13

There are some (quite rare) cases where there is a risk of:

  • reusing a variable which is not intended to be reused (see example 1),

  • or using a variable instead of another, semantically close (see example 2).

Example 1:

var data = this.InitializeData();
if (this.IsConsistent(data, this.state))
{
    this.ETL.Process(data); // Alters original data in a way it couldn't be used any longer.
}

// ...

foreach (var flow in data.Flows)
{
    // This shouldn't happen: given that ETL possibly altered the contents of `data`, it is
    // not longer reliable to use `data.Flows`.
}

Example 2:

var userSettingsFile = SettingsFiles.LoadForUser();
var appSettingsFile = SettingsFiles.LoadForApp();

if (someCondition)
{
    userSettingsFile.Destroy();
}

userSettingsFile.ParseAndApply(); // There is a mistake here: `userSettingsFile` was maybe
                                  // destroyed. It's `appSettingsFile` which should have
                                  // been used instead.

This risk can be mitigated by introducing a scope:

Example 1:

// There is no `foreach`, `if` or anything like this before `{`.

{
    var data = this.InitializeData();
    if (this.IsConsistent(data, this.state))
    {
        this.ETL.Process(data);
    }
}

// ...

// A few lines later, we can't use `data.Flows`, because it doesn't exist in this scope.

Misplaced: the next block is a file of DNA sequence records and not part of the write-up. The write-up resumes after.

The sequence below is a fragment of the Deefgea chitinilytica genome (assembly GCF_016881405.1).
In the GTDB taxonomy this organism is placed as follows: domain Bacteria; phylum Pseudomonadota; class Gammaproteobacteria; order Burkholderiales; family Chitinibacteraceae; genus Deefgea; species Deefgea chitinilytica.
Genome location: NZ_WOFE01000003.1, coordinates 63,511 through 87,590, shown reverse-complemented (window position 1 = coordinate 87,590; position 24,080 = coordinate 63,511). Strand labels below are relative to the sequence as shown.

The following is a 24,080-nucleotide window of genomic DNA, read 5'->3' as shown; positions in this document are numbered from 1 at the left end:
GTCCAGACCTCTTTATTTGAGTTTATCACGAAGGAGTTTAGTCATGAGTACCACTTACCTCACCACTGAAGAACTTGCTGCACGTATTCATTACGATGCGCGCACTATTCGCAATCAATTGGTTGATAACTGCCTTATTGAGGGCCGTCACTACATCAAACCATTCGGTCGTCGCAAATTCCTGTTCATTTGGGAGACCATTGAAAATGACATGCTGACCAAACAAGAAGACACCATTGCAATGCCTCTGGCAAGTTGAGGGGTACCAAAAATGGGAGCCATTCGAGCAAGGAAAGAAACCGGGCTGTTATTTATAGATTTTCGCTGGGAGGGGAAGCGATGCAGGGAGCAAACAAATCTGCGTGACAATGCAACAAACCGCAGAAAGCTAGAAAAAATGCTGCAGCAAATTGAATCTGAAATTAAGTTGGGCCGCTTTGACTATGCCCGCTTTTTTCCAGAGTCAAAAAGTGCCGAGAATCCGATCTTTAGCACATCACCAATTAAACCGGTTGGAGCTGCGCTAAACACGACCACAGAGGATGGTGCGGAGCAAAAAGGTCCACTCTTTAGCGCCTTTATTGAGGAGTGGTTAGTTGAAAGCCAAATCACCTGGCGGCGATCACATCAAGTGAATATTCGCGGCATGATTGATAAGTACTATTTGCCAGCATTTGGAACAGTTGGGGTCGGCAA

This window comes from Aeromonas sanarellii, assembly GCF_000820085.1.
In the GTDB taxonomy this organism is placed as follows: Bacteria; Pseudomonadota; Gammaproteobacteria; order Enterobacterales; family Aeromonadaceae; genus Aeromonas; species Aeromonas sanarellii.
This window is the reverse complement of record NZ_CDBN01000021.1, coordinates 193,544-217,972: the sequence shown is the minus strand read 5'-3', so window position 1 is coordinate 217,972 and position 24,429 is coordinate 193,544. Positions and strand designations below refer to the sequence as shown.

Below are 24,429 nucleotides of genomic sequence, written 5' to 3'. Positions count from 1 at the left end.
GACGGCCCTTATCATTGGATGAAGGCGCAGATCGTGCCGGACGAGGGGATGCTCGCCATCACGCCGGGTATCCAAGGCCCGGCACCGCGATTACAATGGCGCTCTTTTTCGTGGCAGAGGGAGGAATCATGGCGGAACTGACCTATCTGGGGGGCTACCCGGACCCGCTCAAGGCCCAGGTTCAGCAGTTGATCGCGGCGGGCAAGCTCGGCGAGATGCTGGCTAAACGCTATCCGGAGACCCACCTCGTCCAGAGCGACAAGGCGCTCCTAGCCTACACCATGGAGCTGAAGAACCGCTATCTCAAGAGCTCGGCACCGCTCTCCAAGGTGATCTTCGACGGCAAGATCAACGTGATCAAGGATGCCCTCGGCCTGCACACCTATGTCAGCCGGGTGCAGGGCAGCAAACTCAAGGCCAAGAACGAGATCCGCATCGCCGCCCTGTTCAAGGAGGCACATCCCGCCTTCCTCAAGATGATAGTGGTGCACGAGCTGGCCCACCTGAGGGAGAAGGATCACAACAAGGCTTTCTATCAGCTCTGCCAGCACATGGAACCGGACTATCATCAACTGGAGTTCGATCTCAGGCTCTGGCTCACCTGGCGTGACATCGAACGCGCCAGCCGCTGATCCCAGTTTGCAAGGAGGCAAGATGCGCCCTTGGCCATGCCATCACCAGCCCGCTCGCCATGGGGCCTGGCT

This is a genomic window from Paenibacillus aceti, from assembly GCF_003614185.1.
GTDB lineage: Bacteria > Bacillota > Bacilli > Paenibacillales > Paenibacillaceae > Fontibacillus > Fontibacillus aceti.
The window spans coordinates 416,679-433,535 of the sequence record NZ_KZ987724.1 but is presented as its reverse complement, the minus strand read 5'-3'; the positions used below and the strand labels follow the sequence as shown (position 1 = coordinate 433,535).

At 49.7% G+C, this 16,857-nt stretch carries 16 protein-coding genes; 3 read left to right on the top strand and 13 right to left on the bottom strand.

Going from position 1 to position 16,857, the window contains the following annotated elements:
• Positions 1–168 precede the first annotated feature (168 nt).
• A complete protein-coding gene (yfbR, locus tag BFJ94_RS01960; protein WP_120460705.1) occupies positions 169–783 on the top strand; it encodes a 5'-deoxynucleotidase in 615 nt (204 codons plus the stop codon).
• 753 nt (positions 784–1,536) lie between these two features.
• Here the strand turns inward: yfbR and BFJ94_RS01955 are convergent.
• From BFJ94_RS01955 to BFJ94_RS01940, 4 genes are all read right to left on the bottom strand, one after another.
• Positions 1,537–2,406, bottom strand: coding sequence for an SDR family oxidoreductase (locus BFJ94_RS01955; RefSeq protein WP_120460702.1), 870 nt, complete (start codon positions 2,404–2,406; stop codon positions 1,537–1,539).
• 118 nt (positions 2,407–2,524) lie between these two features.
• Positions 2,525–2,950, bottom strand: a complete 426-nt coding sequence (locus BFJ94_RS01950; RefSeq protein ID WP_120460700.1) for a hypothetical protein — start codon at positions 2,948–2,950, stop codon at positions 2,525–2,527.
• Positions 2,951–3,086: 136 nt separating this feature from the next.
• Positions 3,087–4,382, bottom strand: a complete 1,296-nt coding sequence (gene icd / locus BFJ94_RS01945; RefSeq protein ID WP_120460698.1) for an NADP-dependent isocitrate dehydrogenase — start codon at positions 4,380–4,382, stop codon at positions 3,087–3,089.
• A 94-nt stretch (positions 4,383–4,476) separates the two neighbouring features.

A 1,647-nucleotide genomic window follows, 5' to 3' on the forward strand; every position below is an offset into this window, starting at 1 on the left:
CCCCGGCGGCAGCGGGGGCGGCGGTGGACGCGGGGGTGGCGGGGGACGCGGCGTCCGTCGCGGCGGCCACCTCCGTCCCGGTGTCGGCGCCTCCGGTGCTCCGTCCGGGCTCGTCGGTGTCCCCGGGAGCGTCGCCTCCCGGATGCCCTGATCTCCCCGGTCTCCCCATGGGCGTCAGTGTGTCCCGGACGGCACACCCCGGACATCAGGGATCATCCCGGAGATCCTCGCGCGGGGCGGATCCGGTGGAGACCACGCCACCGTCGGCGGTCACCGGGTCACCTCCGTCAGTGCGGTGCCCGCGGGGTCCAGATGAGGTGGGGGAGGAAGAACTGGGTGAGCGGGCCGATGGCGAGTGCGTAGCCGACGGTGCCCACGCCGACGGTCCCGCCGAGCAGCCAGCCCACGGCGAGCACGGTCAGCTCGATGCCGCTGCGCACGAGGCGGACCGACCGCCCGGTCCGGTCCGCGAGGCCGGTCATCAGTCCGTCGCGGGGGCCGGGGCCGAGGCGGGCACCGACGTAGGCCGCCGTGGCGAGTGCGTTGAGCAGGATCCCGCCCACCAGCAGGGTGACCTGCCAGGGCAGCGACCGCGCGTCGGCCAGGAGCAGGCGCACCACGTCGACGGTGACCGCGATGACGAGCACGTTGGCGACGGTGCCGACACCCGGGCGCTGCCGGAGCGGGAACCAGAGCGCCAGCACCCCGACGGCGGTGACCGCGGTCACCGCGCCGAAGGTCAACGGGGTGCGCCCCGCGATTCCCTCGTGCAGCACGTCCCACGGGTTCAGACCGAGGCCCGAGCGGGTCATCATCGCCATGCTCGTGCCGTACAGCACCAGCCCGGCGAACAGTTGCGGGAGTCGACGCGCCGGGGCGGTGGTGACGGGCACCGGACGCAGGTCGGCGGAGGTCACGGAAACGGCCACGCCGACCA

Example 2:

{
    var userSettingsFile = SettingsFiles.LoadForUser();

    if (someCondition)
    {
        userSettingsFile.Destroy();
    }
}

{
    var appSettingsFile = SettingsFiles.LoadForApp();

    // `userSettingsFile` is out of scope. There is no risk to use it instead of
    // `appSettingsFile`.
}

Does it look wrong? Would you avoid such syntax? Is it difficult to understand by beginners?

4
  • 7
    Could you argue that each independent "scope block" should instead be its own method or function? Jun 6, 2013 at 19:58
  • I would say "often" not as well implemented as it could be (but probably not a "design" problem). Sometimes by design, it is unavoidable (for instance exception/resource scoping).
    – JustinC
    Jun 7, 2013 at 7:47
  • 1
    I appreciate code that uses scopes in such cases. You can safely throw out (temp) variables from your mind when the scope ends because you know(!) they won't be used later. You can easily use the editor's code folding feature and collapse such a block. If it is preceded with a comment then you'll only see the comment telling you what the collapsed block does. Furthermore, you know exactly where to continue reading code if you are not interested in a certain step -- just skip to the end of the scope. Without one, you'd have to read through until you (hopefully) found the last statement to skip.
    – Jonny Dee
    May 17, 2022 at 7:49
  • 1
    And NO, it doesn't always make sense to move such code into another function/method. You would need to pass required context to such a method, you would need to check arguments and such a function suggested reusability when it is likely so specialized that reuse is very unlikely. Should it be reused later then someone might change its logic to there use case and/or add corresponding if-else statements or additional method arguments serving as flags for distinguishing between them.
    – Jonny Dee
    May 17, 2022 at 7:56

4 Answers 4

34

If your function is so long that you cannot recognize any unwanted side effects or illegal reuse of variables any more, then it is time to split it up in smaller functions - which makes an internal scope pointless.